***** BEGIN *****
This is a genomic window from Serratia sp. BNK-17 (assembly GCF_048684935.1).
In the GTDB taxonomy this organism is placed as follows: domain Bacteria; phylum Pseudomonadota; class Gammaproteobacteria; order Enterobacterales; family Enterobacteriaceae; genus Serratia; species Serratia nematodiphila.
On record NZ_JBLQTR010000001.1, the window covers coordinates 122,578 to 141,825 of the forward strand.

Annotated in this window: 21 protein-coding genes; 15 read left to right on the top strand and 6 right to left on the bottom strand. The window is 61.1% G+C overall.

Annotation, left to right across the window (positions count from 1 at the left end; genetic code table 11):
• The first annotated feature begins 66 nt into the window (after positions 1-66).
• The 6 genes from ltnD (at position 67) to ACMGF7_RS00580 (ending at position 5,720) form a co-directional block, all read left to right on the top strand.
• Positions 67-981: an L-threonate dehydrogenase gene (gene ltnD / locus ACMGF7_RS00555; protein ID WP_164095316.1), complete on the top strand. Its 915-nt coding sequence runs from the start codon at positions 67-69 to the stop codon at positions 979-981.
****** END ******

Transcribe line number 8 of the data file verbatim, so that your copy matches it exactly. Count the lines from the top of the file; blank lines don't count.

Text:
• Positions 67-981: an L-threonate dehydrogenase gene (gene ltnD / locus ACMGF7_RS00555; protein ID WP_164095316.1), complete on the top strand. Its 915-nt coding sequence runs from the start codon at positions 67-69 to the stop codon at positions 979-981.